B.C. Hydro boss Brad Bennett will once again join Liberal leader Christy Clark’s election team. - Image Credit: Alistair Waters

Bennett climbing back aboard Liberals election bus

Brad Bennett, head of BC Hydro, says he’ll advise Premier Christy Clark again during the election.

Brad Bennett is hitting the election road again with BC Premier Christy Clark.

Bennett, the son and grandson of former Social Credit BC premiers the late Bill Bennett and W.A.C. Bennett and now the head of B.C. Hydro, said he plans to reprise his role as volunteer advisor to Clark during the upcoming provincial election campaign. And, just as he did four years ago, he said he will be riding the campaign bus with Clark during the 28-day campaign.

“The premier did ask me to get involved again, to consider it, and I agreed,” said Bennett following a speech to the Kelowna Chamber of Commerce on Wednesday. And he added he will not be stepping away from his duties as chairman of BC Hydro while helping Clark on the campaign trail.

Four years ago, in a stunning political comeback after many pundits predicted Clark and her BC Liberals would lose the provincial election to the NDP, Clark credited Bennett as a major reason why she and her party were able to pull out the win. She praised Bennett for his advice during the latter days of the campaign, saying he was with her daily on the campaign bus as she travelled the province drumming up support.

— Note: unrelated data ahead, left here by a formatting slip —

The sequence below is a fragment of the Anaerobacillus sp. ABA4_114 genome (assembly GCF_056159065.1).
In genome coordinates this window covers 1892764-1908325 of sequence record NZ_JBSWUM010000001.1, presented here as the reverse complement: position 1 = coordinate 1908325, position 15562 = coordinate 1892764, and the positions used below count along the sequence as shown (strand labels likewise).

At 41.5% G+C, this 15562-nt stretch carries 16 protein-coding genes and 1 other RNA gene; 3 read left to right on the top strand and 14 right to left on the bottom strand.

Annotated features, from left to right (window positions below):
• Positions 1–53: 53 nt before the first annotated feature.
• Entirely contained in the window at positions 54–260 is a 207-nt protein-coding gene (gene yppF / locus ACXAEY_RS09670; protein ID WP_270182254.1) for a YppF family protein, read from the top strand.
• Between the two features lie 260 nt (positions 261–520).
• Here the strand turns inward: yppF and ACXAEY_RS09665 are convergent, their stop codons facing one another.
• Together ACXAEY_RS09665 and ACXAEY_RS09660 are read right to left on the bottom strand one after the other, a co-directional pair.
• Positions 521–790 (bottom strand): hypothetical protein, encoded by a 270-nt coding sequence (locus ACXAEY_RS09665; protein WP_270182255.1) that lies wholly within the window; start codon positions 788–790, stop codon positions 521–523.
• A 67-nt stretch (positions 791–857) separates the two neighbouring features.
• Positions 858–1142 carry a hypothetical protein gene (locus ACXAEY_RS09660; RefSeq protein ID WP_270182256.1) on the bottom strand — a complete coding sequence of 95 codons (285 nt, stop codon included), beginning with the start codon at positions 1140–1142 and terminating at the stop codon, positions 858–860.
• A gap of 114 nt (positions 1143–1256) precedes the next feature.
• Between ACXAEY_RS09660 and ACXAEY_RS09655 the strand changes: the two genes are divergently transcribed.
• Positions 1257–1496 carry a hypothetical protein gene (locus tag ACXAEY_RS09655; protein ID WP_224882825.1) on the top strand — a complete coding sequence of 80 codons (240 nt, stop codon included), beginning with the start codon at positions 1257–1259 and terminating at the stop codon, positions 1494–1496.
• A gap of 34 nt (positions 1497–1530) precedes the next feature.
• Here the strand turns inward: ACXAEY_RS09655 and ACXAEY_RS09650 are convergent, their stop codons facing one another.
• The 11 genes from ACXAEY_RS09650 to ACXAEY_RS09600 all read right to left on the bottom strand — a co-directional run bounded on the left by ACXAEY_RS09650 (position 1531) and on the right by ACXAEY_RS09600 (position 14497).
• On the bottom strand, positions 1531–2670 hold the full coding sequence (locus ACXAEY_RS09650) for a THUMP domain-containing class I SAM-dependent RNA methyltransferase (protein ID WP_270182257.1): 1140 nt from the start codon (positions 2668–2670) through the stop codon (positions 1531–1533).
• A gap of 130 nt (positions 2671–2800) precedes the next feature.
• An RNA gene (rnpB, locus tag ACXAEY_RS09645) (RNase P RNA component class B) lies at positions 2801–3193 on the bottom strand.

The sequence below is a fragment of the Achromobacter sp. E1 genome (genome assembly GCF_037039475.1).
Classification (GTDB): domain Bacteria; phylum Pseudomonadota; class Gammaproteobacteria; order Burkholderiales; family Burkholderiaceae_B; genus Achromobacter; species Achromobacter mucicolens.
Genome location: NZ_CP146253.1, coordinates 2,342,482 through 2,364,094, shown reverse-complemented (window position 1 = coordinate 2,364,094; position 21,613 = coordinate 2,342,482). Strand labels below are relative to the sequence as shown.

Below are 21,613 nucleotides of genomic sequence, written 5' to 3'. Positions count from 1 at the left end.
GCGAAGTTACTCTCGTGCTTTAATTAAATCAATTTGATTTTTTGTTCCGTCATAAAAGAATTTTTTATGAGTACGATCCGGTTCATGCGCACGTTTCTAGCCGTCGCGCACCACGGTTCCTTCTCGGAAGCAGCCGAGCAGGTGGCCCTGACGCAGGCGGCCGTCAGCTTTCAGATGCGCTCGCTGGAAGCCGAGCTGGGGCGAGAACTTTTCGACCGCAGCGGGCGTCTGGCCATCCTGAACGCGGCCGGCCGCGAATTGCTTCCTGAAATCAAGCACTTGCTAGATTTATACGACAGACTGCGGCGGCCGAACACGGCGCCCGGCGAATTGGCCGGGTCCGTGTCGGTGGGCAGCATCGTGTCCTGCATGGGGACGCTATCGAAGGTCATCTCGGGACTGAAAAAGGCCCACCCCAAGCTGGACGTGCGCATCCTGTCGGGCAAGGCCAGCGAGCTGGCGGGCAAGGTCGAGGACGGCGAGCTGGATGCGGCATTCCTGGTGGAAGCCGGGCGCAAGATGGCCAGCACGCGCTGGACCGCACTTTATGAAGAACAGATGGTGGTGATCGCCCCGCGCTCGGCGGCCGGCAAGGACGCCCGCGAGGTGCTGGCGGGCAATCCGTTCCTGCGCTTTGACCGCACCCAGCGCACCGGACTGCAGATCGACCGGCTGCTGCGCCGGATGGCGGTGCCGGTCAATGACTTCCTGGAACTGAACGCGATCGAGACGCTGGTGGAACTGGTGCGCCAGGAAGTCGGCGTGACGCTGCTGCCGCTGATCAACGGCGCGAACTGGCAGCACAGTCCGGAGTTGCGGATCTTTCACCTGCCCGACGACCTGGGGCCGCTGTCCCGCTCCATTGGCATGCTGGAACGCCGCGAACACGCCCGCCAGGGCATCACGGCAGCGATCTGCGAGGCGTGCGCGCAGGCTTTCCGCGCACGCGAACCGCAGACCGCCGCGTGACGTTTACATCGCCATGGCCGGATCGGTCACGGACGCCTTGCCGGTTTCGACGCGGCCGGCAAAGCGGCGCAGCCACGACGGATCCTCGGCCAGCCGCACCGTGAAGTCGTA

Following the election, Bennett was named the head of B.C. Hydro, which has just one shareholder, the Province of BC.

On Wednesday, Bennett rejected any contention his participation as a close advisor to Clark during the upcoming campaign, while continuing to serve as the head of one of B.C.’s largest Crown corporations—a job Clark appointed him to—would be a conflict of interest.

“We all have our right, and I would argue our obligation, to ensure we have a thriving democracy,” said Bennett. “And what I would do in this instance is no different than what any other Hydro employee would do, or should be encouraged to do, quite frankly.”

He added he feels everyone should get more involved in politics. “Not less.”

As for helping the woman who appointed him to his current job win re-election and would then likely keep him in the same role, Bennett said he works for the ratepayers of BC Hydro, and his job is to serve their interest.

But, he added, his plan to advise Clark is no different from any senior executive of any company exercising what he called “their democratic obligations and duties.”

As for his role in the election campaign, he said he will not be paid and considers himself to be just an advisor.

But he said he will once again travel with Clark during the campaign.

“I will be on the bus again. On the road again,” he said with a smile.

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